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August 2018 - Year 20 - Issue 4

ISSN 1755-9715

Performance Anxiety: Living with the Stage Fright of Being a Language Teacher

Edward Crabtree, MA has been teaching General English, Business English and exam classes to mostly adults for about 15 years and has taught in Nizhnevartovsk, Kazan and now Moscow. He also writes about modern Russian culture and the Unexplained. This article is based on a seminar he delivered to BKC International House Moscow where he currently works. Email:


The voice

`Why are the clock hands stuck? Am I being fun enough? Will they co-operate? Will they be like that other class? What if they all leave en masse and complain? And how come this CD player now doesn’t seem to work?..`

Welcome to the common voice which constitutes the interior monologue of many a Nervous Teacher. Many of us who are by no means new to the profession will be familiar with this self-nagging commentary and know how it can impact on our ability to perform at our best as teachers. What follows is an attempt to pin down the whys and wherefores of stage fright in teaching and to suggest some ways it can be tackled or even harnessed.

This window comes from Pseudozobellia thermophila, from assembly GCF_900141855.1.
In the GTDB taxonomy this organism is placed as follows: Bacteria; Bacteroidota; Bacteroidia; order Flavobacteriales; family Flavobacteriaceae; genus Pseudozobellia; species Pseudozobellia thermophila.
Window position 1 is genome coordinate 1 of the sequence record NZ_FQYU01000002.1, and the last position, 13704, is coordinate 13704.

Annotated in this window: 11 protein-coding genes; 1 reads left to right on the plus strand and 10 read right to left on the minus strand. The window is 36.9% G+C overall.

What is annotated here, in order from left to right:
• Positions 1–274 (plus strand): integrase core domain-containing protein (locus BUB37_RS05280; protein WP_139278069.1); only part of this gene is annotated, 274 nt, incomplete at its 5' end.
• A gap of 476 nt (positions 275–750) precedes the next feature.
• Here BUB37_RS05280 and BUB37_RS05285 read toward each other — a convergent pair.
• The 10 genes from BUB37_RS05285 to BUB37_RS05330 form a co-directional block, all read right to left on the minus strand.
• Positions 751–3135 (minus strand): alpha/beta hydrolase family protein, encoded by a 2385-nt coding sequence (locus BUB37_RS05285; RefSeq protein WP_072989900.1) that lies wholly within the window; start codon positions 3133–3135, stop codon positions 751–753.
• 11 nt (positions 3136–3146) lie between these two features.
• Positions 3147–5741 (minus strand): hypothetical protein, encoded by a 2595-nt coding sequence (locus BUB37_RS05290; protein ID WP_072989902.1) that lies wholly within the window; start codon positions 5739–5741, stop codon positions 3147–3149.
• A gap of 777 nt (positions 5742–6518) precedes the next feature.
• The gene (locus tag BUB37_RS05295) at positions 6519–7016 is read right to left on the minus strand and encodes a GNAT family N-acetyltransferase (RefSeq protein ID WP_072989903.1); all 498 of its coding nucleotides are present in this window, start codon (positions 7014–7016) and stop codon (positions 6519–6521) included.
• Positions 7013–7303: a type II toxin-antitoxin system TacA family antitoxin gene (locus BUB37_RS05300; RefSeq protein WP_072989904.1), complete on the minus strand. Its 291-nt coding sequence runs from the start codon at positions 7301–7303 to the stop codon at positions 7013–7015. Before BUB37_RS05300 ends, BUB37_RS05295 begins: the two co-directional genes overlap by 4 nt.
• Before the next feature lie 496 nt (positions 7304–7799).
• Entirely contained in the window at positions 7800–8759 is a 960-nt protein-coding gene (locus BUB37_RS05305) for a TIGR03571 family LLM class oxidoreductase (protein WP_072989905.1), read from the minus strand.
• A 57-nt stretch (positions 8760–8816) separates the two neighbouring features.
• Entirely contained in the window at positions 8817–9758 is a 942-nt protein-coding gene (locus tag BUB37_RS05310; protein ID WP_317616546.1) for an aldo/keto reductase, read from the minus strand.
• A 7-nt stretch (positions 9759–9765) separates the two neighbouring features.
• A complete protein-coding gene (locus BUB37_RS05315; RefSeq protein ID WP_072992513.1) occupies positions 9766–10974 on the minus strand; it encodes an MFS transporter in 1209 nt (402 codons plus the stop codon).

The costs

We all know the clichés about teaching not being `all fun and games` nor a `walk in the park`. Our job – as much as we may be enjoined to pretend otherwise – is not a leisure activity and those enthusiasts who seek to enjoy each and every class must for sure be heading for burn out at some point.

A teacher lost in the fog of apprehension will signal this in terms of their body posture and movements. Students can all too easily spot the tutor providing a moving target by prowling back and forth in front of them, and their projection of authority may be downgraded as a result.

Not only does running anxiety reduce our class presence it can also impinge on our private lives too: if our contact time with students turns us into a person who snacks but never eats, snaps at colleagues and obsesses over teaching issues in our downtime then is this a price worth paying?